From Highland Park to Fireworks in the Dark, This Was a Record-Setting July Fourth


This Fourth of July broke records…

July 4


The saying goes: “Records are made to be broken.” It is often applied to sports, though when cheating is involved, record-breaking is tarnished or disqualified. Otherwise, it conveys that the record holder should have some humility as humans press forward for better and better performances.

However, in some areas of life, record-breaking is more harmful than beneficial. That was conveyed in an article yesterday in the Washington Post titled “This July 4 was hot. Earth’s hottest day on record, in fact.”1 It certainly was the hottest day on Earth since records started in 1979 and, by extrapolation, likely the hottest in around 125,000 years!

In terms of climate change, this record complemented local heat waves that just occurred in China, Antarctica, and Northern Africa. In a feedback loop that adds insult to the weather injuries, more air-conditioning to cool down often means more use of fossil fuel. We see some of the fallout, as probably by now, most psychiatric clinicians have seen patients with climate-related anxiety, fear, and trauma.

For some time, research has shown that extreme heat disturbs human behavior.2 As violence and aggression goes up, focus and productivity go down. Perhaps, then, it was more than coincidence that the United States, with its unfortunately unique access to firearms, has recorded a record number of mass shootings through the first half of 2023. Over this past holiday weekend, they occurred in Washington, DC; Philadelphia; Ft. Worth; Baltimore; and Indianapolis.

In fact, data indicates that the Fourth of July accounts for the most mass shootings of any other calendar day over the last decade. One reason might be the increased outdoor heat. Another might be the psychological impact of fireworks, which may be perceived, consciously or unconsciously, as irritable in their loudness and triggering reminiscent of lightning, gunfire, and violent explosions.

The kind of records we in mental health care might want to praise is that which occurred in Highland Park, a suburb of Chicago. A year ago, I wrote the column “The Highland Park Mass Shooting: Sometimes You Just Want to be Proven Wrong,” in this case about mentally ill mass shooting perpetrators like the one in Highland Park and in regards to the Pittsburgh Synagogue shooter now on trial. At the 1-year anniversary of the Highland Park July 4, 2022, tragic parade, they decided to have a memorial ceremony at City Hall, followed by a walk along the street where the attack occurred. Grief, compassion, resilience, and community support were in obvious display, and the thousands who marched must qualify in some way for the Guinness Book of Records!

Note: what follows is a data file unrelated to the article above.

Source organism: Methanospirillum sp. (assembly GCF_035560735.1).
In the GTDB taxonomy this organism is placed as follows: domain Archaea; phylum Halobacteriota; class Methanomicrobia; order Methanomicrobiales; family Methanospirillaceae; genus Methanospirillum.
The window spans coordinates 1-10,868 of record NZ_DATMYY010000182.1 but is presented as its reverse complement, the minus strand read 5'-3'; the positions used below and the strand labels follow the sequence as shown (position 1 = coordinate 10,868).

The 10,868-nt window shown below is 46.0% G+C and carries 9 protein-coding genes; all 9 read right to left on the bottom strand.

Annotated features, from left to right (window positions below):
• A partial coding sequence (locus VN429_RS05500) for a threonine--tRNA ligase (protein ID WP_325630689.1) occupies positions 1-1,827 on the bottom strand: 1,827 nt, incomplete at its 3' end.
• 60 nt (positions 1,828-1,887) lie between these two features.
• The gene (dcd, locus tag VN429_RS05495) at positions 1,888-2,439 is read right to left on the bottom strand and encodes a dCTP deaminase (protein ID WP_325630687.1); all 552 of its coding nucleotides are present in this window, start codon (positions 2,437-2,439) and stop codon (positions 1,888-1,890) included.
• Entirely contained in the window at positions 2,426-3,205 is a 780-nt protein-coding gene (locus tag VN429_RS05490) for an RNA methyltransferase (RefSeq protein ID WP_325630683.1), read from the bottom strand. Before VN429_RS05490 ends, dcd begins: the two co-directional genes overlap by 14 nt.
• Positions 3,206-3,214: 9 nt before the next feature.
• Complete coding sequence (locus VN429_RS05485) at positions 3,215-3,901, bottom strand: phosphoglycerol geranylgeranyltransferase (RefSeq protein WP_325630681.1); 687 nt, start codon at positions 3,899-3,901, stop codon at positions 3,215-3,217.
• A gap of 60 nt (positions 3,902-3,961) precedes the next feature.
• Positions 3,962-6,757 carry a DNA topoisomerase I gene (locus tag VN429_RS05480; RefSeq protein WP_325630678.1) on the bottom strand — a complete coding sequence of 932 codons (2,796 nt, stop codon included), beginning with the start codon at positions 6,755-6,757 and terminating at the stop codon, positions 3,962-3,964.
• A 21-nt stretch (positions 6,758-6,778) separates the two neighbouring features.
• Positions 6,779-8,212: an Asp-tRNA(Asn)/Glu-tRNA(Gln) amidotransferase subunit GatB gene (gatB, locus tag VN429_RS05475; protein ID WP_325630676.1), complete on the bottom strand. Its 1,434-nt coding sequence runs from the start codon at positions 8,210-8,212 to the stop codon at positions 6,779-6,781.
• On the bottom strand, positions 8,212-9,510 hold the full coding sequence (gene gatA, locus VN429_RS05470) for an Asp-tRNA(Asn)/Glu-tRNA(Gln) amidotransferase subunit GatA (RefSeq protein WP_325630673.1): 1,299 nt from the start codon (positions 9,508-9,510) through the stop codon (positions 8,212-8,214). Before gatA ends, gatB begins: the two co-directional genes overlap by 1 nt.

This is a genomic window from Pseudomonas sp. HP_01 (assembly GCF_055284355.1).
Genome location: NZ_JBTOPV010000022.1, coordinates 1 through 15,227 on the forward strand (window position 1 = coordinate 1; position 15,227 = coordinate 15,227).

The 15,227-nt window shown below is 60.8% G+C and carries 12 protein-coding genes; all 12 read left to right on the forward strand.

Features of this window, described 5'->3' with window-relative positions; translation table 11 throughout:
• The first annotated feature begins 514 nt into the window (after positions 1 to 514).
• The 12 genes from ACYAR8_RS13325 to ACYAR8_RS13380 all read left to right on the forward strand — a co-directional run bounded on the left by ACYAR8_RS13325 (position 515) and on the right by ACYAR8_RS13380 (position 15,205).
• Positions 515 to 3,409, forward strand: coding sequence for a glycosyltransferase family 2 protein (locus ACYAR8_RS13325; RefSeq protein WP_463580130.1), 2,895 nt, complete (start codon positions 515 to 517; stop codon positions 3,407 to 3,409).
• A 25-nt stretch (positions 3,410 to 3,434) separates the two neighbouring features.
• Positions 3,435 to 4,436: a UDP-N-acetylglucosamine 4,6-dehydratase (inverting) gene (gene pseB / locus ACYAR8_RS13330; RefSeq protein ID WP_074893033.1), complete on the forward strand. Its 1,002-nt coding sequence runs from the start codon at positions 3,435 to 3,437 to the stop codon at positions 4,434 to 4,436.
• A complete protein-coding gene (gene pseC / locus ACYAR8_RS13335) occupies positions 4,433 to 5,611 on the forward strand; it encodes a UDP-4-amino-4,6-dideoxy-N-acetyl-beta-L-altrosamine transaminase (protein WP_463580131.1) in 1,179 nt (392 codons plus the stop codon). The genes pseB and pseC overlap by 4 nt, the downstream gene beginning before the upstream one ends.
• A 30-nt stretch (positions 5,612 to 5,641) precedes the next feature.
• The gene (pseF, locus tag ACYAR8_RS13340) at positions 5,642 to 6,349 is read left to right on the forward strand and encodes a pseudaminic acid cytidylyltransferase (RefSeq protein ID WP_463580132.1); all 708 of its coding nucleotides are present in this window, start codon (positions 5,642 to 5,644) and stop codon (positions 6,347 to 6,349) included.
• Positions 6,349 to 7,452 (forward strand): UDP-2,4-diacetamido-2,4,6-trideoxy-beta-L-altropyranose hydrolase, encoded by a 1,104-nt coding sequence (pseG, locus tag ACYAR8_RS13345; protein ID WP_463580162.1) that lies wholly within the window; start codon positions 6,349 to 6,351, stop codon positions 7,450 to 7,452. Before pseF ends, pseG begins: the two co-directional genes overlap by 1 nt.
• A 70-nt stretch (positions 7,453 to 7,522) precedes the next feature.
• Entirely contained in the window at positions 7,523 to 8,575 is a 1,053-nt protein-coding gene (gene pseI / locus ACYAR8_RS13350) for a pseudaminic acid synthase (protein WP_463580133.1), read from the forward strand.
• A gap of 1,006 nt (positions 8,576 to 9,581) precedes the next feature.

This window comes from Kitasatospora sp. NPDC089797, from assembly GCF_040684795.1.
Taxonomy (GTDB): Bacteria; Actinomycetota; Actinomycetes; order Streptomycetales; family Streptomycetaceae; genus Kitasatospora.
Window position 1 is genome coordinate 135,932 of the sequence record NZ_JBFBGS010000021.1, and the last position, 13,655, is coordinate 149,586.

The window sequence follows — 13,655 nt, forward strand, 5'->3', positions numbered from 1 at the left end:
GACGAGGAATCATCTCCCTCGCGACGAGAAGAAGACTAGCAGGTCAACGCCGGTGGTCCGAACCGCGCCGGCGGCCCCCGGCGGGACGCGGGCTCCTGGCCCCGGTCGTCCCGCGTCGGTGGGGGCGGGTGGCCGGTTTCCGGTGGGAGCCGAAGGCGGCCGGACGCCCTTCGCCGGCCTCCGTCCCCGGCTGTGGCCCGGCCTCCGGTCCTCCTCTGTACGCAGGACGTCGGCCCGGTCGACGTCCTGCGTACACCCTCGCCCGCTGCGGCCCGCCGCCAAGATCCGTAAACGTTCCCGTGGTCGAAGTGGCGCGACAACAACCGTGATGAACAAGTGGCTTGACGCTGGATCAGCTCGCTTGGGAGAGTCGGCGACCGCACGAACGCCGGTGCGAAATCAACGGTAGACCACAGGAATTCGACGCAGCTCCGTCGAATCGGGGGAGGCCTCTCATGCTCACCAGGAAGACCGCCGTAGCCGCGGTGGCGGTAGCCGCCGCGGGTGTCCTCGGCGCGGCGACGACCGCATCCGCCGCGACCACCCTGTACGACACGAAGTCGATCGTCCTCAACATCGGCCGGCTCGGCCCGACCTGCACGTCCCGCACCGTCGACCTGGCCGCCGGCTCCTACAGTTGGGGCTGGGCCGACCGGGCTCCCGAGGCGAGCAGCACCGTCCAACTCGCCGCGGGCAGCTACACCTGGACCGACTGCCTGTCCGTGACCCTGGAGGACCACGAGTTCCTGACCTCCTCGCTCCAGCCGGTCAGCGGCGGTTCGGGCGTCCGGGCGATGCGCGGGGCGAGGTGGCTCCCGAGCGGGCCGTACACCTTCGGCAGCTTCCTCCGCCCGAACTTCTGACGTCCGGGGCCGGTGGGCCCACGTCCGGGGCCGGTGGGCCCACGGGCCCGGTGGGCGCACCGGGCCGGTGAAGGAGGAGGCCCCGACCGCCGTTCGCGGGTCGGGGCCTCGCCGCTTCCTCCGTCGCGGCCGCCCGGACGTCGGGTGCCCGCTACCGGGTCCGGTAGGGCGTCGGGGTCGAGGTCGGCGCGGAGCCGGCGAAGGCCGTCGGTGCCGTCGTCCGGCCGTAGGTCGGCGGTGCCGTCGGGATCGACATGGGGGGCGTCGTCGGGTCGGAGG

July 4th celebrates the successful Declaration of Independence of the United States from Great Britain in 1776. Perhaps in our connected world, and starting with ourselves, we now need a Declaration of Interdependence that can set records in solving global risks like climate change, nuclear war, artificial intelligence, and environmental toxins.

Dr Moffic is an award-winning psychiatrist who has specialized in the cultural and ethical aspects of psychiatry. A prolific writer and speaker, he received the one-time designation of Hero of Public Psychiatry from the Assembly of the American Psychiatric Association in 2002. He is an advocate for mental health issues related to climate instability, burnout, Islamophobia, and anti-Semitism for a better world. He serves on the Editorial Board of Psychiatric Times.


1. Sands L. This July 4 was hot. Earth’s hottest day on record, in fact. The Washington Post. July 5, 2023. Accessed July 6, 2023.

2. Gupta S. How extreme heat from climate change distorts human behavior. Science News. August 18, 2021. Accessed July 6, 2023.

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